Preparing your Car for a Road Trip

Preparing for a Road Trip

Spring begins this Thursday, and that means warm weather and road trips are just around the corner. After a winter this bad, you may have a bad case of cabin fever. Before you hurry off to your favorite vacation spot with your family, follow these steps to make sure your vehicle is up to the task.

Vehicle Check Up

Driving around town is one thing, but long road trips can turn small issues to big ones in a hurry. The last thing you want is to be stranded on the side of the highway with a non-functioning vehicle. We’re still offering a free multi-point inspection at Watters Autoland until May 17, 2014, so let us help you make sure your vehicle is ready.

Plan Ahead

You may have a destination in mind, but there may be some cool attractions between here and there. Get a travel guide and a map from AAA and sit down with the family to pick out some stops along the way. In fact, joining AAA gives you the benefit of roadside assistance anywhere in the US.

Using a good old fashioned map or atlas in place of today’s GPS devices can add an exciting dimension to your trip by taking back roads instead of the interstate system, which can be extremely boring.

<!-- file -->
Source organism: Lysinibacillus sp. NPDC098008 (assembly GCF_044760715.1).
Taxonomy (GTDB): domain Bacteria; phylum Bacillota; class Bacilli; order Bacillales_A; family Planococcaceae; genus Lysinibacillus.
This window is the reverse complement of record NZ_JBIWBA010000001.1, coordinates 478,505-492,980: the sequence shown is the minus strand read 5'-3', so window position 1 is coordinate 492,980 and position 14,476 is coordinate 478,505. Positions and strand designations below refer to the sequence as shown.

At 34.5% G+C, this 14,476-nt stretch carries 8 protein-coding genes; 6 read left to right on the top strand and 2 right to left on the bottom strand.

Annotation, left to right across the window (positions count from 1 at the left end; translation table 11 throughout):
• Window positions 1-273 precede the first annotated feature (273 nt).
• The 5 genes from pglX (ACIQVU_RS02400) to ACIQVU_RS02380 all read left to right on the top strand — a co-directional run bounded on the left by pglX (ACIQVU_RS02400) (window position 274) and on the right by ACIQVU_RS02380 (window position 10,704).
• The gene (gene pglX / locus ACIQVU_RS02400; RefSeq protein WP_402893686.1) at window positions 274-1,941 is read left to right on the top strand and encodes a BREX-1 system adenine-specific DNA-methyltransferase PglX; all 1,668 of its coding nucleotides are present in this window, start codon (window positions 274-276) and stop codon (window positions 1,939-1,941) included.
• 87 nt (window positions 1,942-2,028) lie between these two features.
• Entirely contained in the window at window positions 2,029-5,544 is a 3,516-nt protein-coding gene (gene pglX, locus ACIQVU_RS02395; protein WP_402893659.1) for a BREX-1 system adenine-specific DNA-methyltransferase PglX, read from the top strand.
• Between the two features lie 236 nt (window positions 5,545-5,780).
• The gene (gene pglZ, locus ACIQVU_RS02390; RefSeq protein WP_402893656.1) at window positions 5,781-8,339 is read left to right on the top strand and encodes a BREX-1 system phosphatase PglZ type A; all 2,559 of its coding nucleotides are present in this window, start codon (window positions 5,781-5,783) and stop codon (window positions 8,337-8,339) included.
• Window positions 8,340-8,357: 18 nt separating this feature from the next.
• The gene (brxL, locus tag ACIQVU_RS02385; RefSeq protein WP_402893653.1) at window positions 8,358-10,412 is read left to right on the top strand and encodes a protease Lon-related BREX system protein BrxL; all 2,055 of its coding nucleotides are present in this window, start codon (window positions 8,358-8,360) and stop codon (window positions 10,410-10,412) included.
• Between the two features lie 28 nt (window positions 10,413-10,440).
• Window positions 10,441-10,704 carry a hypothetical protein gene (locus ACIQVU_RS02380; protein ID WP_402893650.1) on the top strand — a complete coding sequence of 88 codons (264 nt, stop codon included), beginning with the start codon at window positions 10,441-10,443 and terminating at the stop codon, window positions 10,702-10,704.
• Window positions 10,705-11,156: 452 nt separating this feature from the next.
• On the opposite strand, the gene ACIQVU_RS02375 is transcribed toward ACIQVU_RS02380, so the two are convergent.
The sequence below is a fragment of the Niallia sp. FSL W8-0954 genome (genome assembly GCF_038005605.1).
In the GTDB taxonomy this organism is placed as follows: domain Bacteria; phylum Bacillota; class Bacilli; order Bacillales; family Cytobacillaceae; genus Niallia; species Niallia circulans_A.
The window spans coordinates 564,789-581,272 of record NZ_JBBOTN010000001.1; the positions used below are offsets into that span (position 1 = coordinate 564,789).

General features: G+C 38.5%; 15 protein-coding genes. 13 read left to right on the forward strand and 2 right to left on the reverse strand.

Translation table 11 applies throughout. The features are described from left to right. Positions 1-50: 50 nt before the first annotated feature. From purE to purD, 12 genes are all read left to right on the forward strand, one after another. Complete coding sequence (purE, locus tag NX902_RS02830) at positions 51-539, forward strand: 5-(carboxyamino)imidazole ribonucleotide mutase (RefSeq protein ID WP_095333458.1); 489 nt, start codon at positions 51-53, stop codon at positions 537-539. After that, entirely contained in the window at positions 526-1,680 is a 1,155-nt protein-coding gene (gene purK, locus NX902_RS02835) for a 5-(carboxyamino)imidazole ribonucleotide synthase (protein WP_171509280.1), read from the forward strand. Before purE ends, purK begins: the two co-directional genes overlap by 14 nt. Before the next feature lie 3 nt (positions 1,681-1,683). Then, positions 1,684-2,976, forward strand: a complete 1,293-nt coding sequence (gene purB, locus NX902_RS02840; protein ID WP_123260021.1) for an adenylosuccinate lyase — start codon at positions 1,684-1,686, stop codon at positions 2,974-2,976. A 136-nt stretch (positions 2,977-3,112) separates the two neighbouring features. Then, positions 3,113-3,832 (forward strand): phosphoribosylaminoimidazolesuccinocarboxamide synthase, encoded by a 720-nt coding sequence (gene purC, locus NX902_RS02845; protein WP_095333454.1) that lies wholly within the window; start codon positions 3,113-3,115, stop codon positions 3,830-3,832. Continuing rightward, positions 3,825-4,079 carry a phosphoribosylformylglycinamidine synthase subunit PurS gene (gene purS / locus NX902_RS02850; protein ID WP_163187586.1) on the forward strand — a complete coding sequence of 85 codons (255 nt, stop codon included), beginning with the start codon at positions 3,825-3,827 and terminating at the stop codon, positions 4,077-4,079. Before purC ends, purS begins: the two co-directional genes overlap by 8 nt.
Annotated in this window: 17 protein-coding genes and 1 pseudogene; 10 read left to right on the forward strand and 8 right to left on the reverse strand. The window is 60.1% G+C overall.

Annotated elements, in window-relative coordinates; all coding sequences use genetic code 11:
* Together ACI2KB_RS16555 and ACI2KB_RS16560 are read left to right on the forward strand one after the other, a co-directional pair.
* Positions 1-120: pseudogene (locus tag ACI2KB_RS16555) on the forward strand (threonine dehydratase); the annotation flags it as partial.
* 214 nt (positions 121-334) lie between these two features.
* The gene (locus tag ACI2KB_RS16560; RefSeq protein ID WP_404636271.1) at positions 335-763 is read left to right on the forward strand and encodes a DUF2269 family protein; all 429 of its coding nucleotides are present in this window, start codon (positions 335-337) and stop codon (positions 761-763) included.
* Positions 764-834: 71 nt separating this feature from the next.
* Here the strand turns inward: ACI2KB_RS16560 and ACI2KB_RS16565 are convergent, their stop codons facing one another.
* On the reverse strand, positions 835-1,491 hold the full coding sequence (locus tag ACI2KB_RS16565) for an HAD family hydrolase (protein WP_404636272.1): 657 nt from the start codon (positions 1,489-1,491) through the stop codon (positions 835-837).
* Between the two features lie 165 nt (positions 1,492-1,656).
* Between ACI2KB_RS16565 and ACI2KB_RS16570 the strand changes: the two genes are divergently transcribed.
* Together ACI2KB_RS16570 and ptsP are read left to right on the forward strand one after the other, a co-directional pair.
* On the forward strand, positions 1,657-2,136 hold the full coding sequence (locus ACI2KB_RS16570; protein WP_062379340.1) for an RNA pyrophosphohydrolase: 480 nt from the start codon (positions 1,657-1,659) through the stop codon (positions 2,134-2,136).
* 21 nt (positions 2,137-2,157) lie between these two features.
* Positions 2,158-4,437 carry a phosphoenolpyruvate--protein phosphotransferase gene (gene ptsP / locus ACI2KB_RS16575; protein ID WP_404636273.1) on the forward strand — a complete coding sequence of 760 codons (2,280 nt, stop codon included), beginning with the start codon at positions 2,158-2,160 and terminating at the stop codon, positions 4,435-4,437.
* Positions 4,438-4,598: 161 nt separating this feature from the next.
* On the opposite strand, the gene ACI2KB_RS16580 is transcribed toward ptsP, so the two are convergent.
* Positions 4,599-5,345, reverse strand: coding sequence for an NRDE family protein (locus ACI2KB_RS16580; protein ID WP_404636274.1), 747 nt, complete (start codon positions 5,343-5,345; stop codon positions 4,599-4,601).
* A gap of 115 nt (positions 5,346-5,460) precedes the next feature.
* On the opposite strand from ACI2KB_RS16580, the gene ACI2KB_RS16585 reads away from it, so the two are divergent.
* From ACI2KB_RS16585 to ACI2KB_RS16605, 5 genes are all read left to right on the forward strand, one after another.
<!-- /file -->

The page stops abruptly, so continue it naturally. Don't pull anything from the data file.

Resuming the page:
If you’re traveling through a National Park or going through mountainous areas, keep in mind that some of these locations still have snow covered roads until late spring, so check with the park rangers to make sure your route is open.

Have Emergency Supplies

Accidents happen. Make sure your car has a good spare tire and assemble a kit with extra water, a first aid kit, nonperishable food, blankets, and a flashlight.

Fight Fatigue

If you follow step #2 and stop at attractions along the way to stretch your legs, you’ve got a great start to fighting fatigue. Take turns driving and avoid driving at night when possible.

Load Carefully

If you’re carrying lots of suitcases or heavy objects, make sure they are loaded evenly and strapped down if necessary. A shifting load can cause you to lose control of your vehicle. Try to have most of the weight in front of the rear axle, or as far forward as possible in the trunk if you’re taking a car.

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